Another new member to the FAS family is the FAS2600, which replaces the ever popular FAS2500 series. For this market space, disk and controllers contained within the same chassis are prevalent, and the trend that started with the original FAS2000 (maybe even the good ole StoreVault) is still here today, with the FAS2600 offering similar options as the FAS2500 but now with SAS3 support. We have the FAS2620, which supports large form factor drives, whilst the FAS2650 supports the smaller variants. Something that is new to the FAS2000 series is the inclusion of Flash Cache, and the FAS2600 has received the gift of NVMe with 1TB standard per HA pair. Also, changes to the networking have been made. No longer do we have dedicated Gbe ports. Instead, they have change them to 10Gbe, which are for cluster interconnects, scaling up to 8 nodes in this range, and can now use all 4 UTA2 ports for data connectivity. And if you still require 1Gbe, it can be achieved via SFPs for these UTA2 ports (X6567-R6 for optical and X6568-R6 for RJ45).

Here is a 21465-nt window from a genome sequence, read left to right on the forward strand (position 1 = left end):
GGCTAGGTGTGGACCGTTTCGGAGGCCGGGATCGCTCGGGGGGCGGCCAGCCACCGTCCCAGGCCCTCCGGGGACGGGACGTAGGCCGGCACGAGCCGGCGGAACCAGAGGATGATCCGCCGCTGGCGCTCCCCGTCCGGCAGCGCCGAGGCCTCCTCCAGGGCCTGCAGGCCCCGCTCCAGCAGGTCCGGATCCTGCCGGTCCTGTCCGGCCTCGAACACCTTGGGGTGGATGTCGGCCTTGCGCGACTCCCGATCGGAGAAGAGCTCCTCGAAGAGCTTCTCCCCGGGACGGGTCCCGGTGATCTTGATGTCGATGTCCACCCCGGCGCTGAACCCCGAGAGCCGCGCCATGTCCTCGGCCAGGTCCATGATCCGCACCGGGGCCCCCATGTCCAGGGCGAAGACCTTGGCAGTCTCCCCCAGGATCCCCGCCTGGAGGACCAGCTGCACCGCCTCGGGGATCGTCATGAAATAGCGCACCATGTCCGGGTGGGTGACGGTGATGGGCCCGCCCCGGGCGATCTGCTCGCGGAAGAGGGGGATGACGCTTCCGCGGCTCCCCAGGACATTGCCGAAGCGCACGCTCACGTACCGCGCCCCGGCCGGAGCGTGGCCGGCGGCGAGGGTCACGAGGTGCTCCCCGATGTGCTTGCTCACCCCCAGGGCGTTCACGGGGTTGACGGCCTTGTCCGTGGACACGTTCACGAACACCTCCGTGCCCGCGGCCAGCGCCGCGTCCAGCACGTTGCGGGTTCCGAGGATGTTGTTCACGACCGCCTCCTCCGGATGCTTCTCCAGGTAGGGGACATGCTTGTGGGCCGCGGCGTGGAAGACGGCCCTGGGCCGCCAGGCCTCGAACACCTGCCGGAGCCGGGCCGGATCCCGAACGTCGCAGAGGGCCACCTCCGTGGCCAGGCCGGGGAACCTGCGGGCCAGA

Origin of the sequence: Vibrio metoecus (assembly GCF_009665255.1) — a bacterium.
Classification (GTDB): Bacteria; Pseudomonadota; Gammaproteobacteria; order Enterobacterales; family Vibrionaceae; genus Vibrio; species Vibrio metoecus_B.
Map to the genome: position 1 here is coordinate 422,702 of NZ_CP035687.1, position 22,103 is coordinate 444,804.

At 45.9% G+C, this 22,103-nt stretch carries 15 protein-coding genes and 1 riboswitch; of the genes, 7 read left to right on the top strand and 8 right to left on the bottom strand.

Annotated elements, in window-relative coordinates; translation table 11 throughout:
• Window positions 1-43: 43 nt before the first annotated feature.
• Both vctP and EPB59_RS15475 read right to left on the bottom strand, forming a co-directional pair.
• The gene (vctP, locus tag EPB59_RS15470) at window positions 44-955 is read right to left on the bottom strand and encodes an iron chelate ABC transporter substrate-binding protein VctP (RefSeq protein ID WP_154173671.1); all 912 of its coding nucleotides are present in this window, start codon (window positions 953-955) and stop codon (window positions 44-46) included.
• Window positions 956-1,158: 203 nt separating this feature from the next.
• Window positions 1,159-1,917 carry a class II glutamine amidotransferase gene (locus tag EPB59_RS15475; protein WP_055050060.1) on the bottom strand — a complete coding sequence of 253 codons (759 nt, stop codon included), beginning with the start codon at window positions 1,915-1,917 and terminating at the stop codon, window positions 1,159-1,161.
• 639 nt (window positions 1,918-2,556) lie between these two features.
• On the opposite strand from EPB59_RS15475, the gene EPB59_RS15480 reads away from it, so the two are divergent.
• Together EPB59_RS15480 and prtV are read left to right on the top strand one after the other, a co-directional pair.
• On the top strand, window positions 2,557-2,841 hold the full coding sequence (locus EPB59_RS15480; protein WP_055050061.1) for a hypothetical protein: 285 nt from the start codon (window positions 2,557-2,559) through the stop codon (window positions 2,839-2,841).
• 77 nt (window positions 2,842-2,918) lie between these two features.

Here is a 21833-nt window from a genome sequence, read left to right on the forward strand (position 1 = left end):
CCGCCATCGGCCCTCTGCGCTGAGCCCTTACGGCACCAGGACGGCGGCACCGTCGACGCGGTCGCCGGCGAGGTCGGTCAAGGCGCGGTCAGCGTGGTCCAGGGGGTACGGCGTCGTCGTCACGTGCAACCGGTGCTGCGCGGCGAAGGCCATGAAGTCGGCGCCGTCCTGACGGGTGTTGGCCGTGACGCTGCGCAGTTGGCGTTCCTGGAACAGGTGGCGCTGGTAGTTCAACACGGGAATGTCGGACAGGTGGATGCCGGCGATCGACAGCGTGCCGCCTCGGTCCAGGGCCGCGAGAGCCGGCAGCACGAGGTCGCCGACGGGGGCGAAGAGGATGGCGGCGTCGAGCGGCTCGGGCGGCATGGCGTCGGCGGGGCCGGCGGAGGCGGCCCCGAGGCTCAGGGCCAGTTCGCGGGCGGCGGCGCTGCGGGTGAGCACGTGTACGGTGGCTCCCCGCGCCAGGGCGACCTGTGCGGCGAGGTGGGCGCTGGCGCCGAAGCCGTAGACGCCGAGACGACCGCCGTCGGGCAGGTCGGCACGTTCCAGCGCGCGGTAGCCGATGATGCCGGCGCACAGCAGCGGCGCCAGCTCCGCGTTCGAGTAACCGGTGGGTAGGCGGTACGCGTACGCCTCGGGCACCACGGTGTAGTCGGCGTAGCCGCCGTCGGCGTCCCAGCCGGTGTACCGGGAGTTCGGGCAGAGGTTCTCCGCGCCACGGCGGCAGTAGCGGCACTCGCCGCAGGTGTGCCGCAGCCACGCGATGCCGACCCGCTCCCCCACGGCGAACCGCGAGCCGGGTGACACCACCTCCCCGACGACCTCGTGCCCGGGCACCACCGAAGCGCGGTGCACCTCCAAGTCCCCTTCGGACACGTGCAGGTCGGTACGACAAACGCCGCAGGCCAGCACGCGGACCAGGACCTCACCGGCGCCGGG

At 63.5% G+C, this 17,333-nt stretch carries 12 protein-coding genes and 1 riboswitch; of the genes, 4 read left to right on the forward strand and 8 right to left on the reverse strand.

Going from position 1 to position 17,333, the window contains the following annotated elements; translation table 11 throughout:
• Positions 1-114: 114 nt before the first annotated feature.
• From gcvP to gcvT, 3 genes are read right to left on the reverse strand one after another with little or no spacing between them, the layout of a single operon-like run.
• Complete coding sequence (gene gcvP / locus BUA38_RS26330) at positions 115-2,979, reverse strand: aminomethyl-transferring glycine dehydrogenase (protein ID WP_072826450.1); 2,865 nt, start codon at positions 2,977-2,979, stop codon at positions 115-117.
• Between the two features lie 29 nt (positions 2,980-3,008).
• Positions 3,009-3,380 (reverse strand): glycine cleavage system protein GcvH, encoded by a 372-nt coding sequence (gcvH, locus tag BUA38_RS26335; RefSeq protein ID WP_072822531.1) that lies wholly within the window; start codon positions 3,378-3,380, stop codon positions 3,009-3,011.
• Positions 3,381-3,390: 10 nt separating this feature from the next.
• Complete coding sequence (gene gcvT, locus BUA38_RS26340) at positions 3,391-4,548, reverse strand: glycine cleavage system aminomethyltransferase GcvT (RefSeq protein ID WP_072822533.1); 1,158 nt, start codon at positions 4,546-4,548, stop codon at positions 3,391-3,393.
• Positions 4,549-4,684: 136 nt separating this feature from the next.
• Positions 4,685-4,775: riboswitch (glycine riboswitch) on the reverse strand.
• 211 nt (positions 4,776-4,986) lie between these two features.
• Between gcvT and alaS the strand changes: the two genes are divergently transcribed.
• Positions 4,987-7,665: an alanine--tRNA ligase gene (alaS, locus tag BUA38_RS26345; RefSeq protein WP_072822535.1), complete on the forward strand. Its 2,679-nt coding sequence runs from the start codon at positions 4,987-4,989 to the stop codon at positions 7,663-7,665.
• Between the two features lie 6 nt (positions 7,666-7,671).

NetApp, a company that, for some, may not be known for its flash portfolio, yet has sold north of 575PB of the stuff, have also announced two new controllers for the All-Flash Array (AFA) space; the A300 and the A700. These systems are designed purely for flash media, and it shows with the A300 supporting 256GB of RAM whilst the A700 runs with a terabyte of RAM (1024GB)! This huge jump will allow for a lot more processing from the 40Gb and 32Gb networks whilst still delivering microsecond response times. For this ultra-low latency, we are looking at either products like the Brocade X6 director for FC or Cisco’s 3132Q-V for Ethernet to meet these ever-increasing demands.